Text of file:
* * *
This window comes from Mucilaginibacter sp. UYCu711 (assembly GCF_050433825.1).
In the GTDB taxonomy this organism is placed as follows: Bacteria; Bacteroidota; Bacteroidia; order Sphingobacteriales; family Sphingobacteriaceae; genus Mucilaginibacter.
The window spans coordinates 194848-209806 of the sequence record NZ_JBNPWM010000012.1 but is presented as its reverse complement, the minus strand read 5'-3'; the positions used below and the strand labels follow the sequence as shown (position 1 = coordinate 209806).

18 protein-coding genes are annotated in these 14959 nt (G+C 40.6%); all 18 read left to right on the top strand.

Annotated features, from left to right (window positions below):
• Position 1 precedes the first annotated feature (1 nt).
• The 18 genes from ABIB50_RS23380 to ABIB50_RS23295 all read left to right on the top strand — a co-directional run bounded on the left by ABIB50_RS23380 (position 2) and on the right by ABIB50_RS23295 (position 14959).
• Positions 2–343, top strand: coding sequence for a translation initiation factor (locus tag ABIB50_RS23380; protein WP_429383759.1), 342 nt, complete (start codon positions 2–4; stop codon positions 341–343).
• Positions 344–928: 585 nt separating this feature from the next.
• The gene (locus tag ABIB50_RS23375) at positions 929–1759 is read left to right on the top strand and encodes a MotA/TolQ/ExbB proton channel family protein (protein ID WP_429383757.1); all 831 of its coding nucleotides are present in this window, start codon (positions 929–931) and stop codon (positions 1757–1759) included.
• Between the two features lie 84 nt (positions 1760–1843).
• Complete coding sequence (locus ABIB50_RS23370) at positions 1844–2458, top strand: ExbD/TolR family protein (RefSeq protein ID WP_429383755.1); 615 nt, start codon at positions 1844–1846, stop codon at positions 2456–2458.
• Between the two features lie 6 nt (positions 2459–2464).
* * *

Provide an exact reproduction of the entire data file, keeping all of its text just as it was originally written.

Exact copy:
This window comes from Mucilaginibacter sp. UYCu711 (assembly GCF_050433825.1).
In the GTDB taxonomy this organism is placed as follows: Bacteria; Bacteroidota; Bacteroidia; order Sphingobacteriales; family Sphingobacteriaceae; genus Mucilaginibacter.
The window spans coordinates 194848-209806 of the sequence record NZ_JBNPWM010000012.1 but is presented as its reverse complement, the minus strand read 5'-3'; the positions used below and the strand labels follow the sequence as shown (position 1 = coordinate 209806).

18 protein-coding genes are annotated in these 14959 nt (G+C 40.6%); all 18 read left to right on the top strand.

Annotated features, from left to right (window positions below):
• Position 1 precedes the first annotated feature (1 nt).
• The 18 genes from ABIB50_RS23380 to ABIB50_RS23295 all read left to right on the top strand — a co-directional run bounded on the left by ABIB50_RS23380 (position 2) and on the right by ABIB50_RS23295 (position 14959).
• Positions 2–343, top strand: coding sequence for a translation initiation factor (locus tag ABIB50_RS23380; protein WP_429383759.1), 342 nt, complete (start codon positions 2–4; stop codon positions 341–343).
• Positions 344–928: 585 nt separating this feature from the next.
• The gene (locus tag ABIB50_RS23375) at positions 929–1759 is read left to right on the top strand and encodes a MotA/TolQ/ExbB proton channel family protein (protein ID WP_429383757.1); all 831 of its coding nucleotides are present in this window, start codon (positions 929–931) and stop codon (positions 1757–1759) included.
• Between the two features lie 84 nt (positions 1760–1843).
• Complete coding sequence (locus ABIB50_RS23370) at positions 1844–2458, top strand: ExbD/TolR family protein (RefSeq protein ID WP_429383755.1); 615 nt, start codon at positions 1844–1846, stop codon at positions 2456–2458.
• Between the two features lie 6 nt (positions 2459–2464).